The whole idea was that the books can be read by anyone who can read a newspaper. There’s no intention whatsoever to make the books scholarly. If something was coming out too complicated, we had the authors rewrite it. It’s not intended to take the place of a course at a university; it’s for ordinary people to read and enjoy. For that reason, I decided early on that these would not be hardcover books. I wanted softcover books so that they would be as inexpensive as possible. We are also publishing them as E-books, and that, of course, makes them even more affordable — and therefore accessible — for everyone.

Is that part of the reason why you chose to go with a mix of biographies and novels?

That’s right; it broadens the audience. That also evolved, though, because of the writers themselves, who found that, in honesty, not all of the material that comes through the ages can be thoroughly researched and verified. Sometimes the authors have to fill in the gaps, and so then we turn to historical/biographical fiction.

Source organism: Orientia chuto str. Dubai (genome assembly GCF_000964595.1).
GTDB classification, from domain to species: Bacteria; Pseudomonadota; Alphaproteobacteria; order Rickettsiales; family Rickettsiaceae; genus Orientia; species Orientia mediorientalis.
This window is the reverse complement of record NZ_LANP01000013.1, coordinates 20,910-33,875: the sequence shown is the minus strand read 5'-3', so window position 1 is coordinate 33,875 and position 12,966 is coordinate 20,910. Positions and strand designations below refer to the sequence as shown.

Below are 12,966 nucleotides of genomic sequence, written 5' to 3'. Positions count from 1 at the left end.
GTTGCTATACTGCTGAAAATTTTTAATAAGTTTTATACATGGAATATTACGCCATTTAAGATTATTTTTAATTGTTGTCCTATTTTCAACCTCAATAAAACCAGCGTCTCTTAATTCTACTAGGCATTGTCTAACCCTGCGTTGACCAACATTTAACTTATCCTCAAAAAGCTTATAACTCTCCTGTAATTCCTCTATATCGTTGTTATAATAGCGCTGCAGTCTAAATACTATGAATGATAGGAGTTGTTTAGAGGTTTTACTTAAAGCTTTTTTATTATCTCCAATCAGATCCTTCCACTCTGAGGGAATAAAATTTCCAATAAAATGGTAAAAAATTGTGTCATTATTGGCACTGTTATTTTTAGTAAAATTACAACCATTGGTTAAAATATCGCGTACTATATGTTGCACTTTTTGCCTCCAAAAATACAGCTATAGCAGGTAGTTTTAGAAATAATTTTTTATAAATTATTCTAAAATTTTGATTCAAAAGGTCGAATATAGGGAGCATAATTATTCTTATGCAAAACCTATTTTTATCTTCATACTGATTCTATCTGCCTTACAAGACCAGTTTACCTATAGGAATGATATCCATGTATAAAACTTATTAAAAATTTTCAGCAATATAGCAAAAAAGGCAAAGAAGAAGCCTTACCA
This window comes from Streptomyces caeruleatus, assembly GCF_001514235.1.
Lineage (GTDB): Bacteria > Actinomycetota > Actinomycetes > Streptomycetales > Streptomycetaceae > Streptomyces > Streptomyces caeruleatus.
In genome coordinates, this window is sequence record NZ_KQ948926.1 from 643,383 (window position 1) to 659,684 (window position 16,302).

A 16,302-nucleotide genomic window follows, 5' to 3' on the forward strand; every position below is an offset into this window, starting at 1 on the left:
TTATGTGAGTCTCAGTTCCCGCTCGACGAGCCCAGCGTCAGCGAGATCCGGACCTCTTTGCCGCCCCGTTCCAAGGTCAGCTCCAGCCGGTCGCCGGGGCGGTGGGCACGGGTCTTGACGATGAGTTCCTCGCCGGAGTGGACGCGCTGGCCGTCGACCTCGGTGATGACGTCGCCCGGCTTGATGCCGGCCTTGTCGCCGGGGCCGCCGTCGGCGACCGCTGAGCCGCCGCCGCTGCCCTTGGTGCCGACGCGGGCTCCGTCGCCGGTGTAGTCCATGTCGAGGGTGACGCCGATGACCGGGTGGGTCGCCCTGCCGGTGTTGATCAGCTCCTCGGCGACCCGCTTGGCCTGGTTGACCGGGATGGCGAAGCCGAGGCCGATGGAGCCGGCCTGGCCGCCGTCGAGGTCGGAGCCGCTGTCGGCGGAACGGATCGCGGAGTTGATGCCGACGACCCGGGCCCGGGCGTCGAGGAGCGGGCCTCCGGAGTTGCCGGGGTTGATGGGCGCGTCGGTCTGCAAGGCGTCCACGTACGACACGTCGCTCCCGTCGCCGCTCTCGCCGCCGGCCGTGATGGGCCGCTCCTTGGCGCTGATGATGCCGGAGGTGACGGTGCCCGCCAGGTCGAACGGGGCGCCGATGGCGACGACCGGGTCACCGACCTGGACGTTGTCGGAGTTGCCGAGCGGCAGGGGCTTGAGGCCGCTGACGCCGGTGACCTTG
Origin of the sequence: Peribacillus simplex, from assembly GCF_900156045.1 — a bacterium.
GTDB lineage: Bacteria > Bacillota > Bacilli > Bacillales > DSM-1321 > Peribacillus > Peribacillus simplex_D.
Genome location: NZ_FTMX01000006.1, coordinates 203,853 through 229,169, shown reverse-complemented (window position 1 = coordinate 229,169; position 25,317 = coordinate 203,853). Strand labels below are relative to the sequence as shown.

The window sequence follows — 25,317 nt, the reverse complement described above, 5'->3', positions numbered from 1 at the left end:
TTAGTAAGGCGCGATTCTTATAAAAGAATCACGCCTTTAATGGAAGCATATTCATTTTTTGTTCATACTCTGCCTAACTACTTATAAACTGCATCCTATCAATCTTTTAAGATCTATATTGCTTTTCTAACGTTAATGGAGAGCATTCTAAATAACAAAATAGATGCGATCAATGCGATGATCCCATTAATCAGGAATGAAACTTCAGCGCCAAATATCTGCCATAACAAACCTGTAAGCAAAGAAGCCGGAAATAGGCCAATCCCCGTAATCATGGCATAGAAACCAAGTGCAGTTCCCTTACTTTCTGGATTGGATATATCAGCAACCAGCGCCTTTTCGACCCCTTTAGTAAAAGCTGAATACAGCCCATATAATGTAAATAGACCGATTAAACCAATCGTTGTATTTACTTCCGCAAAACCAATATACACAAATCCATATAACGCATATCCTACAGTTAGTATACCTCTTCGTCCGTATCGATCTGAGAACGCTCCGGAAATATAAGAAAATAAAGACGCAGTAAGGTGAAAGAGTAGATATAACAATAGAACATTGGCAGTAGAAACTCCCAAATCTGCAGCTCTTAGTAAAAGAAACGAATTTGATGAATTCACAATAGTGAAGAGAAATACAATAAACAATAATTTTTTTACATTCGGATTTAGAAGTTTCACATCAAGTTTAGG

How are you promoting or distributing the books?

We began by developing a website, which explains the purpose of the project in a way that is beautiful, charming, and encouraging. That was our kickoff for merchandising. Now we are developing opportunities for how to buy the books and how various groups can profit from promoting them. I have been going around to different organizations and finding opportunities where I can reach a minimum of 50 to 150 people who would listen to find out about the books. Two of our writers are also homeschooling moms who are preparing questionnaires for each book so that students can use them for homeschooling. If we can get into schools, if I can get into other organizations, if I get into clubs, if I can get it as part of the syllabus in a college, you know — on and on.

You are also using the project to support worthy organizations.